Over the past few years significant advances have been made in our understanding of the molecular and cellular control of immune responses. These discoveries are now being translated into the design and testing of immunotherapeutic interventions for a range of diseases including cancer, autoimmunity and inflammatory disease. This programme is for biomedical or life scientists who wish to extend their knowledge and skills in both immunology and its translation to immunotherapy.
A series of interlinked taught modules cover molecular mechanisms in immune cell differentiation and function, autoimmunity, transplant and tumour immunology, and inflammation. This is complemented by comprehensive coverage of the latest developments in immunotherapy including the use of microbial products in immunomodulation and vaccination, small molecules and biologics, as well as cellular immunotherapy.
The programme aims to allow you to understand the research process, from the fundamental discoveries at the forefront of immunological research, to the application of novel interventional immune-based therapies.
A key part of the MSc programme is the planning, execution and reporting of a piece of independent study leading to submission of a dissertation. This study will be in the form of an extensive laboratory research project carried out in internationally renowned research groups. Each student will be a fully-integrated member of one of the large number of research teams in a wide variety of topics across both immunology and immunotherapy. We also plan to offer some projects within external biotechnology companies.
Why study this course
is run by research scientists at the forefront of immunology and immunotherapy across the Schools of Immunity & Infection and Cancer Sciences
includes clinical staff who are involved in the delivery of immunotherapy to patients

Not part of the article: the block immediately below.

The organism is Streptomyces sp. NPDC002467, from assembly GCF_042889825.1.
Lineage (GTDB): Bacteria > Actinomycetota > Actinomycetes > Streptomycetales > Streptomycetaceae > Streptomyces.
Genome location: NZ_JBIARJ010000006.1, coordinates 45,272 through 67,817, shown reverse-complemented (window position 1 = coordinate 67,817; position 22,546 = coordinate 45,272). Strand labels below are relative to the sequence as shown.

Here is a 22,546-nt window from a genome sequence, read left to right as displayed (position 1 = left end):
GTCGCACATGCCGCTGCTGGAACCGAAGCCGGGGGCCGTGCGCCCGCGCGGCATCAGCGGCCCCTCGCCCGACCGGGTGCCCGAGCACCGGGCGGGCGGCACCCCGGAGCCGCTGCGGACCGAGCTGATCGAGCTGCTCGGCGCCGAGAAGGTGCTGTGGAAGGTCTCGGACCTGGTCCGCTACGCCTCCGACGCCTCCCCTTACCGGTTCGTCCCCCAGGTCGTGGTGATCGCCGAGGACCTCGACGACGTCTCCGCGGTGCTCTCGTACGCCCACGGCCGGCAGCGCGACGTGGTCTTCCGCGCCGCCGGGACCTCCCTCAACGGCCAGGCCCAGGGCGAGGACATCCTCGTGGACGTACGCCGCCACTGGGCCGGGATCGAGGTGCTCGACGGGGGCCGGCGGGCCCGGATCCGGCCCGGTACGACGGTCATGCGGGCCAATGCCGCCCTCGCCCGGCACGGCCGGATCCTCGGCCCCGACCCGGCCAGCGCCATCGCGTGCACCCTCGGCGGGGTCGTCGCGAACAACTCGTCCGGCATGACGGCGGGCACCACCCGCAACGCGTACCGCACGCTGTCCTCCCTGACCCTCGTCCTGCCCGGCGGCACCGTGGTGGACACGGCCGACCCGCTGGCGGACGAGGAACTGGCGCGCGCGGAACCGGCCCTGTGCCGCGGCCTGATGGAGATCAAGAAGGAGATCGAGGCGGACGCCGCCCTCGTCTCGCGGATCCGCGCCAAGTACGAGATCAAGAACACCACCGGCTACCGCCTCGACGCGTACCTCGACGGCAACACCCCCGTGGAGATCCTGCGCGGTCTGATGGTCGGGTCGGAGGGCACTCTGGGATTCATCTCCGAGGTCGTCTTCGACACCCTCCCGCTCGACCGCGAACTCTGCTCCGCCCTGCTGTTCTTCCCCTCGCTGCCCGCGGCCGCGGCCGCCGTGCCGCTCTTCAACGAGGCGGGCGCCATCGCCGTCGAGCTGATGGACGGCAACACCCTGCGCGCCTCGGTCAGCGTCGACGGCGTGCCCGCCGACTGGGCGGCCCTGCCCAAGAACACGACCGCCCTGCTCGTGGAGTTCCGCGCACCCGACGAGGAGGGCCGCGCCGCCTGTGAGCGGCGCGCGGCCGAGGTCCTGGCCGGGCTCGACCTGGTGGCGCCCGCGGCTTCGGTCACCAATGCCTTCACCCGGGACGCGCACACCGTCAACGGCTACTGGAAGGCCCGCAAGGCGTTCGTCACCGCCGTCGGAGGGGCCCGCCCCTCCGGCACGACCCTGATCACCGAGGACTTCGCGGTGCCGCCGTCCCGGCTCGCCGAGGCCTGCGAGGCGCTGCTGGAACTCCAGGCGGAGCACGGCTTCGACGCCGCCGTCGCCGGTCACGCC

can contribute towards career development and open up further career progression opportunities
provides an exciting opportunity to carry out an extensive research project either within the University or selected external biotechnology companies
will increase your personal knowledge of the principles of immunology and its application to immune-based therapy of disease
The content of the programme is broadly divided into two components: the taught modules and the independent research project (dissertation).
Each taught module comprises 15-40 hours of face-to-face taught classroom-based learning plus self-directed learning and an in-course assessed assignment. Towards the beginning of the programme there is a laboratory research methods module and running throughout is a journal club where you present and discuss cutting-edge research publications.
You will have the exciting opportunity to undertake an extensive laboratory research project as a fully-integrated member of one of the large number of research teams in a wide variety of topics across both immunology and immunotherapy. We also plan to offer some projects within external biotechnology companies.
This is the current proposed module list for 2013, but the programme may change subject to final approval.
Fees and funding
Life science or biomedical science degree normally classified at 2(i) or above or equivalent.
We accept a range of qualifications, our country pages show you what qualifications we accept from your country.
English language requirements
You can satisfy our English language requirements in two ways:
English to IELTS 7.0 (with a minimum of 6.5 in each component) or TOEFL Internet based 95 overall with no less than 22 in any band.
How to apply
When clicking on the Apply Now button you will be directed to an application specifically designed for the programme you wish to apply for where you will create an account with the University application system and submit your application and supporting documents online. Further information regarding how to apply online can be found on the How to apply pages